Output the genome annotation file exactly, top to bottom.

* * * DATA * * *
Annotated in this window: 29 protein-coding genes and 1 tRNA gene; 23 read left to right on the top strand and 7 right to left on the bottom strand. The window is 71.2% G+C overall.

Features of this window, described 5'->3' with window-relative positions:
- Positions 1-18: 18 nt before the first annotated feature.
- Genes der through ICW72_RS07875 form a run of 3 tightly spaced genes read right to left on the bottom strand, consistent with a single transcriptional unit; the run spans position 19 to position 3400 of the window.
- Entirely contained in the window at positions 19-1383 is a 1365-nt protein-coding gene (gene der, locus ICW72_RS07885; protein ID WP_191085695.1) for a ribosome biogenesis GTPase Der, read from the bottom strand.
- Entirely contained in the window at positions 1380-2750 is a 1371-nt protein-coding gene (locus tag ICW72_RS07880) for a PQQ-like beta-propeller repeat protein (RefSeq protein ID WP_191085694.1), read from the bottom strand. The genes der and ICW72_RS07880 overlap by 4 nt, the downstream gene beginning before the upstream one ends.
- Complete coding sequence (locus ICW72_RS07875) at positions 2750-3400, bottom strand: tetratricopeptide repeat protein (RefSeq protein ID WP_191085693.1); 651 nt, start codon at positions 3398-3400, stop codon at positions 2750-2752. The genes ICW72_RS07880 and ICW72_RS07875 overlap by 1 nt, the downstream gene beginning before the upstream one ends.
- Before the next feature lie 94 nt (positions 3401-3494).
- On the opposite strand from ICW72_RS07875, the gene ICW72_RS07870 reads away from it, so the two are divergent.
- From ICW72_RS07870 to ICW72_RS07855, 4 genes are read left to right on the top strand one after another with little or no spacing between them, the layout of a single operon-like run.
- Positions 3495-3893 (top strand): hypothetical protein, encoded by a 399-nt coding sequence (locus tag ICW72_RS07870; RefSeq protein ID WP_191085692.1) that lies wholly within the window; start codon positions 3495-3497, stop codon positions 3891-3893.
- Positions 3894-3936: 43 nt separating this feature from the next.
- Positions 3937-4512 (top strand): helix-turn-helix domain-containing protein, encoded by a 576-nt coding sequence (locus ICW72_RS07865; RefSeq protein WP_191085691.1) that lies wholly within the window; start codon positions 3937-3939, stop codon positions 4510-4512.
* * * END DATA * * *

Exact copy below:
Annotated in this window: 29 protein-coding genes and 1 tRNA gene; 23 read left to right on the top strand and 7 right to left on the bottom strand. The window is 71.2% G+C overall.

Features of this window, described 5'->3' with window-relative positions:
- Positions 1-18: 18 nt before the first annotated feature.
- Genes der through ICW72_RS07875 form a run of 3 tightly spaced genes read right to left on the bottom strand, consistent with a single transcriptional unit; the run spans position 19 to position 3400 of the window.
- Entirely contained in the window at positions 19-1383 is a 1365-nt protein-coding gene (gene der, locus ICW72_RS07885; protein ID WP_191085695.1) for a ribosome biogenesis GTPase Der, read from the bottom strand.
- Entirely contained in the window at positions 1380-2750 is a 1371-nt protein-coding gene (locus tag ICW72_RS07880) for a PQQ-like beta-propeller repeat protein (RefSeq protein ID WP_191085694.1), read from the bottom strand. The genes der and ICW72_RS07880 overlap by 4 nt, the downstream gene beginning before the upstream one ends.
- Complete coding sequence (locus ICW72_RS07875) at positions 2750-3400, bottom strand: tetratricopeptide repeat protein (RefSeq protein ID WP_191085693.1); 651 nt, start codon at positions 3398-3400, stop codon at positions 2750-2752. The genes ICW72_RS07880 and ICW72_RS07875 overlap by 1 nt, the downstream gene beginning before the upstream one ends.
- Before the next feature lie 94 nt (positions 3401-3494).
- On the opposite strand from ICW72_RS07875, the gene ICW72_RS07870 reads away from it, so the two are divergent.
- From ICW72_RS07870 to ICW72_RS07855, 4 genes are read left to right on the top strand one after another with little or no spacing between them, the layout of a single operon-like run.
- Positions 3495-3893 (top strand): hypothetical protein, encoded by a 399-nt coding sequence (locus tag ICW72_RS07870; RefSeq protein ID WP_191085692.1) that lies wholly within the window; start codon positions 3495-3497, stop codon positions 3891-3893.
- Positions 3894-3936: 43 nt separating this feature from the next.
- Positions 3937-4512 (top strand): helix-turn-helix domain-containing protein, encoded by a 576-nt coding sequence (locus ICW72_RS07865; RefSeq protein WP_191085691.1) that lies wholly within the window; start codon positions 3937-3939, stop codon positions 4510-4512.